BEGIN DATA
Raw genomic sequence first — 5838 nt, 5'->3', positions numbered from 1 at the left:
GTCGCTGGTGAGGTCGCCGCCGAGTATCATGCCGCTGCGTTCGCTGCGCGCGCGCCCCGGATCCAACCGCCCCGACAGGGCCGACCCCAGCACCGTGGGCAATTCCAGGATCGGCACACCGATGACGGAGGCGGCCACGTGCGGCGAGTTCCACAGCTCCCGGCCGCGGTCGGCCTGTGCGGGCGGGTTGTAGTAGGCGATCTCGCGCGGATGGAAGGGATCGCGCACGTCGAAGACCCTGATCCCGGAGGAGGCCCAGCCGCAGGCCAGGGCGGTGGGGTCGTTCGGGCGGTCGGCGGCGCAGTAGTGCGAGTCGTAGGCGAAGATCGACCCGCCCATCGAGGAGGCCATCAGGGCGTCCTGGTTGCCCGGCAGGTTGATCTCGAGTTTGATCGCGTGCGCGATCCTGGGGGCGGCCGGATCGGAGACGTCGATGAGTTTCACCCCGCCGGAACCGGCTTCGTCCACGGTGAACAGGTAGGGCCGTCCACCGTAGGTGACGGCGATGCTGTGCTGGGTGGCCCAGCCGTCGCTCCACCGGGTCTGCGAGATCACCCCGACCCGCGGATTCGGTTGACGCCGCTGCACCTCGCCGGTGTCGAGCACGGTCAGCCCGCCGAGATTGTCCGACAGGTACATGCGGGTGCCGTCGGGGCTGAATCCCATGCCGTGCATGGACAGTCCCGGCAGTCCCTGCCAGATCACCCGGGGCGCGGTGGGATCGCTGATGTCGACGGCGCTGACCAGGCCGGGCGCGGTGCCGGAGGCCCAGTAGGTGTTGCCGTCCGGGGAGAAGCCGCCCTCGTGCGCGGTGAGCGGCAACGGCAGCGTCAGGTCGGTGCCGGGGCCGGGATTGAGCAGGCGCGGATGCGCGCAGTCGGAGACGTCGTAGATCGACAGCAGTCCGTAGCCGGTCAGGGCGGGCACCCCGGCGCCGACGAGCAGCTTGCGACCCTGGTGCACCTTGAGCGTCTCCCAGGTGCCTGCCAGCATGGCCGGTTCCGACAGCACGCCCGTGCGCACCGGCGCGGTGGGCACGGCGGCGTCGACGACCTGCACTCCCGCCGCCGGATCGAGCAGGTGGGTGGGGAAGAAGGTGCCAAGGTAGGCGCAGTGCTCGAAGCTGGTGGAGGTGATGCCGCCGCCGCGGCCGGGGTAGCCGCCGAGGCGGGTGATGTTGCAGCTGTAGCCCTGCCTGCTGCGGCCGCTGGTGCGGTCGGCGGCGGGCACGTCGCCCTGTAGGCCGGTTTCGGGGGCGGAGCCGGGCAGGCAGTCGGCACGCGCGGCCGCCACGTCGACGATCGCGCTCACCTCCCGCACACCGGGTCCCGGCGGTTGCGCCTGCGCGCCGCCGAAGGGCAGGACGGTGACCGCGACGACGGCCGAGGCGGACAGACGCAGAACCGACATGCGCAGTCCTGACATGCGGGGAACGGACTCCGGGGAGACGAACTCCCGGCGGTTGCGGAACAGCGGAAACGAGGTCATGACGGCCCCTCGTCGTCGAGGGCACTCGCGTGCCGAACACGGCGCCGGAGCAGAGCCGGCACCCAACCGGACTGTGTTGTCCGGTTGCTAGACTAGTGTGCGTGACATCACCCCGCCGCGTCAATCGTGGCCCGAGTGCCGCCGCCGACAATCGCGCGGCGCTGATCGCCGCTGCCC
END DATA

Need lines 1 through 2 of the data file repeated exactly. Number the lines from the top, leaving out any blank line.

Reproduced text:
Raw genomic sequence first — 5838 nt, 5'->3', positions numbered from 1 at the left:
GTCGCTGGTGAGGTCGCCGCCGAGTATCATGCCGCTGCGTTCGCTGCGCGCGCGCCCCGGATCCAACCGCCCCGACAGGGCCGACCCCAGCACCGTGGGCAATTCCAGGATCGGCACACCGATGACGGAGGCGGCCACGTGCGGCGAGTTCCACAGCTCCCGGCCGCGGTCGGCCTGTGCGGGCGGGTTGTAGTAGGCGATCTCGCGCGGATGGAAGGGATCGCGCACGTCGAAGACCCTGATCCCGGAGGAGGCCCAGCCGCAGGCCAGGGCGGTGGGGTCGTTCGGGCGGTCGGCGGCGCAGTAGTGCGAGTCGTAGGCGAAGATCGACCCGCCCATCGAGGAGGCCATCAGGGCGTCCTGGTTGCCCGGCAGGTTGATCTCGAGTTTGATCGCGTGCGCGATCCTGGGGGCGGCCGGATCGGAGACGTCGATGAGTTTCACCCCGCCGGAACCGGCTTCGTCCACGGTGAACAGGTAGGGCCGTCCACCGTAGGTGACGGCGATGCTGTGCTGGGTGGCCCAGCCGTCGCTCCACCGGGTCTGCGAGATCACCCCGACCCGCGGATTCGGTTGACGCCGCTGCACCTCGCCGGTGTCGAGCACGGTCAGCCCGCCGAGATTGTCCGACAGGTACATGCGGGTGCCGTCGGGGCTGAATCCCATGCCGTGCATGGACAGTCCCGGCAGTCCCTGCCAGATCACCCGGGGCGCGGTGGGATCGCTGATGTCGACGGCGCTGACCAGGCCGGGCGCGGTGCCGGAGGCCCAGTAGGTGTTGCCGTCCGGGGAGAAGCCGCCCTCGTGCGCGGTGAGCGGCAACGGCAGCGTCAGGTCGGTGCCGGGGCCGGGATTGAGCAGGCGCGGATGCGCGCAGTCGGAGACGTCGTAGATCGACAGCAGTCCGTAGCCGGTCAGGGCGGGCACCCCGGCGCCGACGAGCAGCTTGCGACCCTGGTGCACCTTGAGCGTCTCCCAGGTGCCTGCCAGCATGGCCGGTTCCGACAGCACGCCCGTGCGCACCGGCGCGGTGGGCACGGCGGCGTCGACGACCTGCACTCCCGCCGCCGGATCGAGCAGGTGGGTGGGGAAGAAGGTGCCAAGGTAGGCGCAGTGCTCGAAGCTGGTGGAGGTGATGCCGCCGCCGCGGCCGGGGTAGCCGCCGAGGCGGGTGATGTTGCAGCTGTAGCCCTGCCTGCTGCGGCCGCTGGTGCGGTCGGCGGCGGGCACGTCGCCCTGTAGGCCGGTTTCGGGGGCGGAGCCGGGCAGGCAGTCGGCACGCGCGGCCGCCACGTCGACGATCGCGCTCACCTCCCGCACACCGGGTCCCGGCGGTTGCGCCTGCGCGCCGCCGAAGGGCAGGACGGTGACCGCGACGACGGCCGAGGCGGACAGACGCAGAACCGACATGCGCAGTCCTGACATGCGGGGAACGGACTCCGGGGAGACGAACTCCCGGCGGTTGCGGAACAGCGGAAACGAGGTCATGACGGCCCCTCGTCGTCGAGGGCACTCGCGTGCCGAACACGGCGCCGGAGCAGAGCCGGCACCCAACCGGACTGTGTTGTCCGGTTGCTAGACTAGTGTGCGTGACATCACCCCGCCGCGTCAATCGTGGCCCGAGTGCCGCCGCCGACAATCGCGCGGCGCTGATCGCCGCTGCCC